Kim T. Zebehazy, Associate Professor at the University of British Columbia
- Student Strategy Use to Understand Tactile Graphics
In this session you will learn about the variations in strategies used by students with visual impairments when reading simple to more complex tactile graphics at different grade levels. You will also learn and discuss ways to help students improve problem solving around tactile graphic reading.
Zebehazy and Wilton have carried out a survey of students with visual impairments. Their result indicate that the students like to have graphics available to feel included with their peers, but that they do not necessarily find tactile graphics useful for understanding concepts. In addition to attending to the creation of quality graphics, what from the instructional side can be done to enhance student ability to understand and gain information from tactile graphics?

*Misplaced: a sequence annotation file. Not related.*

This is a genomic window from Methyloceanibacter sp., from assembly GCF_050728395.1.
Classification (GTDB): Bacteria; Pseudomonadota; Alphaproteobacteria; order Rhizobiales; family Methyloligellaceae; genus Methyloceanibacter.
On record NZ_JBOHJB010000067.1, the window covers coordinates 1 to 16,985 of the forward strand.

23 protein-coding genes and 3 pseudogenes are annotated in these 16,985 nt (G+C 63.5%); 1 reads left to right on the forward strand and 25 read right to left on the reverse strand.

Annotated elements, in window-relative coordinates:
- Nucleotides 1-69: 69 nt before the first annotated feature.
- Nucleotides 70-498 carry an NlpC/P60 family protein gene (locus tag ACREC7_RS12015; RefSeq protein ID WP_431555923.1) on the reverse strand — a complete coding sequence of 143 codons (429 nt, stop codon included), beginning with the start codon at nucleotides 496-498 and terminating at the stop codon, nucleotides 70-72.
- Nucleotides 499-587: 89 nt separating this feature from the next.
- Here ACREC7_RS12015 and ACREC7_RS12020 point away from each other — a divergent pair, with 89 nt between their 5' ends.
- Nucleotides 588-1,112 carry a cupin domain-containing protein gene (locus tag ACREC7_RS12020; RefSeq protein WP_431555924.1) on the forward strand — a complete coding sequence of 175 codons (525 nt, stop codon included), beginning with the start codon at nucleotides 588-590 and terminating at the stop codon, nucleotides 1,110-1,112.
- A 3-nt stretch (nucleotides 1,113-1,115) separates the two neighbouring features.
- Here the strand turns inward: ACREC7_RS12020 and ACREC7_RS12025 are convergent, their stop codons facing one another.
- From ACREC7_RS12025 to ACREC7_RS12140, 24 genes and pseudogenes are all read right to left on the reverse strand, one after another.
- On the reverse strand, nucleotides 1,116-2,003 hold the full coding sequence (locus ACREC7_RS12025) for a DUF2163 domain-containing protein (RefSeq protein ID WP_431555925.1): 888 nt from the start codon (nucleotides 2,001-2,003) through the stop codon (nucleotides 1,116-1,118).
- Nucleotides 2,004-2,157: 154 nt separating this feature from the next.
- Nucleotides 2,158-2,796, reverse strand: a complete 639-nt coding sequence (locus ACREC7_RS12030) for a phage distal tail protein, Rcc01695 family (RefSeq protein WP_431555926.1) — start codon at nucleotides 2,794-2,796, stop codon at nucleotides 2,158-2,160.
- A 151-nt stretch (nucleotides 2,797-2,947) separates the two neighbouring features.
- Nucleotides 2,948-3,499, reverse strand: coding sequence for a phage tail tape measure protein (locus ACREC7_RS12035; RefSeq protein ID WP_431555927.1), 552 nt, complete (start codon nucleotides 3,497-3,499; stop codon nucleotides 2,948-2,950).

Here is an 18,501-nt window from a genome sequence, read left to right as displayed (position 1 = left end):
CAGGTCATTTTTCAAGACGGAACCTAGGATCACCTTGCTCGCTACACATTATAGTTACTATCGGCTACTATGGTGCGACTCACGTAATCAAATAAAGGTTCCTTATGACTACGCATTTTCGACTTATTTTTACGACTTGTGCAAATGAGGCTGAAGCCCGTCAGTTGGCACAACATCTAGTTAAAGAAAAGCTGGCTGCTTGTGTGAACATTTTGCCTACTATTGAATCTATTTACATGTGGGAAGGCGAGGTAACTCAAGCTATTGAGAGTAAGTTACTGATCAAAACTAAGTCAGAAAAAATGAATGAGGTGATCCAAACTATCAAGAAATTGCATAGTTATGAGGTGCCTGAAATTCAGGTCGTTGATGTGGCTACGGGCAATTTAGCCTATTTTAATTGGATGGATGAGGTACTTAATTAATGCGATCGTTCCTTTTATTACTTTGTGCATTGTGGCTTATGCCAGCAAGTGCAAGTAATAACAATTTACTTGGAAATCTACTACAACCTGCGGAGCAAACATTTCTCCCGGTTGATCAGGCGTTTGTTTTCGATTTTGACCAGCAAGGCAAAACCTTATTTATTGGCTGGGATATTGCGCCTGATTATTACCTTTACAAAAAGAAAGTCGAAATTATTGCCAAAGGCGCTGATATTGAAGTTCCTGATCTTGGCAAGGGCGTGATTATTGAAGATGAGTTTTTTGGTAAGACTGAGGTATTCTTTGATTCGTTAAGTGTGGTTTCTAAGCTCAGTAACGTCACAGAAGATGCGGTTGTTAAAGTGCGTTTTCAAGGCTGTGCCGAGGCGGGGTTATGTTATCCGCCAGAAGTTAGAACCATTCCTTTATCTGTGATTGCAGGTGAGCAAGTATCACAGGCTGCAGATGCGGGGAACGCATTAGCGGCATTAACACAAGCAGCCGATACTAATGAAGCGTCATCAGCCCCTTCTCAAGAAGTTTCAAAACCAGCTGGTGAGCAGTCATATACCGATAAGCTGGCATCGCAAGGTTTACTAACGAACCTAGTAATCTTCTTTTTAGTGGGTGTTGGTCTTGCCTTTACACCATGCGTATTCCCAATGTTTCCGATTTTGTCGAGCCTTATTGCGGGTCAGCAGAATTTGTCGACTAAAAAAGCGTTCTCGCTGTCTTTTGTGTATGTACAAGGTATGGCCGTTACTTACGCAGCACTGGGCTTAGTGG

In this session Zebehazy will share results from a study that investigated the strategies used by students with visual impairments when reading typical math graphics (e.g., bar graph) and a social studies graphic (i.e., a map). Students were video recorded and asked to think out loud as they engaged with five different tactile graphics varying in complexity to answer multiple choice questions. The presentation will highlight the strategies and hand movements used by the most successful students. Relationships between successful graphic reading and demographic information such as teacher rating of problem solving skills and instruction in graphics use will also be highlighted. What the results might mean for teaching other students to be confident tactile graphics readers will be discussed.